Who Was King Minos in Greek Mythology?

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There are many figures in Greek Mythology that leave an impression and King Minos is one of those individuals. He is also know of those characters who may have actually been real, but this fact has yet to be validated for sure. Back then, stories were passed down from the generations. Here’s an overview about what we know about King Minos:

Information About King Minos

King Minos was the powerful ruler of Crete about 3,500 years ago. He first appeared in Greek mythology in Homer’s Iliad and Odyssey, and later in Athenian dramas. He was considered to be the son of Zeus, the king of the gods, and Europa, a mortal woman. He eventually became the first king of the island of Crete, which at the time was a Minoan civilization. He was thought to have united the surrounding communities on Crete while he ruled. He regularly met with Zeus to learn how to lead and form laws. He wrote the first Cretan constitution and is thought to have started the navy on the island.

King Minos Made Bad Decisions

Although Minos was a powerful and just king, he was also prone to poor judgment when his pride was tested. One such occasion happened when Minos prayed to Poseidon to confirm his right to rule by sending a sign in the form of a pure white bull. Poseidon sent the bull out of the sea with the stipulation that it be sacrificed in his honor.

When Minos saw the white bull, however, he decided it was too precious to kill, and sacrificed a different bull instead. Angry, Poseidon asked Aphrodite to curse Minos’s wife, Pasiphae, to fall in love with the bull. Pasiphae then became pregnant and gave birth to a half-man, half-bull monster, the Minotaur. Minos ordered his architect Daedalus to construct a labyrinth to hold the Minotaur.

King Minos and the Labyrinth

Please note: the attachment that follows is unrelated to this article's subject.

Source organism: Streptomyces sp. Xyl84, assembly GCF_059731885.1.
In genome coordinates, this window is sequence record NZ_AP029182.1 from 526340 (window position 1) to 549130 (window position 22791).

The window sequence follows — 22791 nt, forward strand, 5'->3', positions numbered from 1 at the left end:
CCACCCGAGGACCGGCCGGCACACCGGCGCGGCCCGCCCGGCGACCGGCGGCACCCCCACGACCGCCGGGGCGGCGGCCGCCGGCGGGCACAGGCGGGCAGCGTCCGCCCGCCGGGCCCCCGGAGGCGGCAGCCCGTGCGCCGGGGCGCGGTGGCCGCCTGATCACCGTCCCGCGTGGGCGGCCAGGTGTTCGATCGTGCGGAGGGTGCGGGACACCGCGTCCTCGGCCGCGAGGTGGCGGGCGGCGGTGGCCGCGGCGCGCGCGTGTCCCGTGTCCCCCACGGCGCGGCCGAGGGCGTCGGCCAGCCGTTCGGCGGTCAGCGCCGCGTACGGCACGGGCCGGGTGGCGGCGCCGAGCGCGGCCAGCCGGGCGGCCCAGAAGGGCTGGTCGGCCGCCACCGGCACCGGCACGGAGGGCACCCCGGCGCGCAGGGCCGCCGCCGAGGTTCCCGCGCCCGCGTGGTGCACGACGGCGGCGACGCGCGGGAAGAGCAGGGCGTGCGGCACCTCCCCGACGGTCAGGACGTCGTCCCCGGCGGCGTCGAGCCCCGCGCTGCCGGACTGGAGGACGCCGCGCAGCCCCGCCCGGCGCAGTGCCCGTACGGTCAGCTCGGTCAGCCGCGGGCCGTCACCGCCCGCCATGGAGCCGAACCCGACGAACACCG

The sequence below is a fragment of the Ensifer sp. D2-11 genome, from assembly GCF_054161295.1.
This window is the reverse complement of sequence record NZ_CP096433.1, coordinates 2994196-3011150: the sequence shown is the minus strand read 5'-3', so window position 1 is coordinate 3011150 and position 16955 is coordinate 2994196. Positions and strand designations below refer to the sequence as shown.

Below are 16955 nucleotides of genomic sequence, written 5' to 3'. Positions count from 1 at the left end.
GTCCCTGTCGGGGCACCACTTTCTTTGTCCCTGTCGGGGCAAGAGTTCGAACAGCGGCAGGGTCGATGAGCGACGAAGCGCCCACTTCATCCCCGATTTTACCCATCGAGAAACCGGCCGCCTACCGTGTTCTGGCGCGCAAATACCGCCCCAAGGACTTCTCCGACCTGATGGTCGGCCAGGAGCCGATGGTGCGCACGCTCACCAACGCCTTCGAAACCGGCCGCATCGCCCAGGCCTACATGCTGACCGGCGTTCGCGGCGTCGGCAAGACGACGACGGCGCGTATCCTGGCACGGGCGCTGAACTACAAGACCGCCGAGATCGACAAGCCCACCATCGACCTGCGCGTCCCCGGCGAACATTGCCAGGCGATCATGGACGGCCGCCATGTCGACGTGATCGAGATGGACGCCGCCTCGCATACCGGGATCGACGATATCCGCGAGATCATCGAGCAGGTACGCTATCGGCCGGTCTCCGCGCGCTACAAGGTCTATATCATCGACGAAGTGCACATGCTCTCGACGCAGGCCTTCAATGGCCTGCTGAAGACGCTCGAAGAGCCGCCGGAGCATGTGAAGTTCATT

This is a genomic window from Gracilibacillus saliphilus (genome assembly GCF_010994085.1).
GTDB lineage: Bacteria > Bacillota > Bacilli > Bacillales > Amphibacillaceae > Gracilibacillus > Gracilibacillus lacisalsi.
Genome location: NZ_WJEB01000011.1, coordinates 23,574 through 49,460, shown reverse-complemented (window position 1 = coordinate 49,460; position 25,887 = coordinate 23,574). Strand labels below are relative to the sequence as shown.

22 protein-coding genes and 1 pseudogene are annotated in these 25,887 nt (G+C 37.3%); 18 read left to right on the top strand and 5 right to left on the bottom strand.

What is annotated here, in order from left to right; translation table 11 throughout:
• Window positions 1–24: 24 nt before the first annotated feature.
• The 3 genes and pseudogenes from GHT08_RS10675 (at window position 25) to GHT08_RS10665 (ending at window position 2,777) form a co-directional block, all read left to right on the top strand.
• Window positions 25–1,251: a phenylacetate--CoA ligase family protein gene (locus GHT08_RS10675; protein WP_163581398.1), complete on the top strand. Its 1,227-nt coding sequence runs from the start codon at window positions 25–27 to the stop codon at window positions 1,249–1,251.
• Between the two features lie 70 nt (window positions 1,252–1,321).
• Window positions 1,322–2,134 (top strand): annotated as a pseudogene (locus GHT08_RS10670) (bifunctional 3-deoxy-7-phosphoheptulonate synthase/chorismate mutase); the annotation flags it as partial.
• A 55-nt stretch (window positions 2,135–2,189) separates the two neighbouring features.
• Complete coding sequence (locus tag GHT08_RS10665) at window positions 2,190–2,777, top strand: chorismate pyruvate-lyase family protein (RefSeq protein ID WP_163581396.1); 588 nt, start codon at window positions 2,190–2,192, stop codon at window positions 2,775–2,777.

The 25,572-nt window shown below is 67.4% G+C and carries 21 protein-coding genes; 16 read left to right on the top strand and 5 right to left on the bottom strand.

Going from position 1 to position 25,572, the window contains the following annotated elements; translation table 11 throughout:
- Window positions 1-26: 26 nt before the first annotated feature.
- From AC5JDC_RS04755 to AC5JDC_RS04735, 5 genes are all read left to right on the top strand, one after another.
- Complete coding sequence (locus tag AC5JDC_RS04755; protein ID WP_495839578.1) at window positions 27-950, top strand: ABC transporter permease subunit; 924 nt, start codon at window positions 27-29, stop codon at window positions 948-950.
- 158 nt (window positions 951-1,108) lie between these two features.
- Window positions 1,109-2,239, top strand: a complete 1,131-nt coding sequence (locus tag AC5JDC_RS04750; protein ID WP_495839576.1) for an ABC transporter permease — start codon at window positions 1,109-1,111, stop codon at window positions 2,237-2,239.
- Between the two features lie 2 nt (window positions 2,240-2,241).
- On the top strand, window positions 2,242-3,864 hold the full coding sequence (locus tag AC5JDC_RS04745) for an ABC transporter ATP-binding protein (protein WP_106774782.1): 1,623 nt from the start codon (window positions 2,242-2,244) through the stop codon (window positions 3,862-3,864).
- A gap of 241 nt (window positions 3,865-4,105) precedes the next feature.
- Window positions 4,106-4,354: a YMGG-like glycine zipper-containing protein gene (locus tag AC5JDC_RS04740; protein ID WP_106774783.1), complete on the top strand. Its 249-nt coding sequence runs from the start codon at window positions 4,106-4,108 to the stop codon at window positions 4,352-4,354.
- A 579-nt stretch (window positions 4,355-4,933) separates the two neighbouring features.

Minos and his wife Pasiphae had eight children together, including their athletic son Androgeus. Androgeus went to Athens to participate in athletic contests, and when he won them all, King Aegeus of Athens became jealous and had Androgeus killed. Enraged, Minos swore revenge against Athens. He asked Zeus to punish the city, so the gods sent plague and famine. To lift the curse, Minos demanded that every nine years, Athens send seven girls and seven boys to Crete to be sacrificed.

The sacrificial Athenians were trapped inside Daedalus’s labyrinth, at the mercy of the Minotaur. For years, the Minotaur slaughtered every young person who was sacrificed.

After many years, the hero Theseus from Athens volunteered to enter the labyrinth, determined to stop the cycle of terror and death. Upon arriving in Crete, Theseus met Ariadne, one of the daughters of King Minos. The two fell in love, and Ariadne asked the architect Daedalus for a clue that would help Theseus survive. Using Daedalus’s secret, Theseus successfully navigated the labyrinth. He fought and killed the Minotaur before escaping the labyrinth alive.

The End of His Life

Furious and once again seeking revenge, King Minos pursued Daedalus and eventually found him in Camicus in Sicily. Before Minos could exact revenge, he was murdered by Daedalus and the daughters of King Cocolus, who poured boiling water over Minos while he was in the bath.

After his death, Minos was honored by the gods by being sent to the underworld to become a judge of the dead. There, he served alongside his brothers Rhadamanthys and Aeacus, deciding the fate of those who entered the afterlife.

Although this version of King Minos is definitely a mythological figure, he also may have been a real person.

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This post was written by Greek Boston

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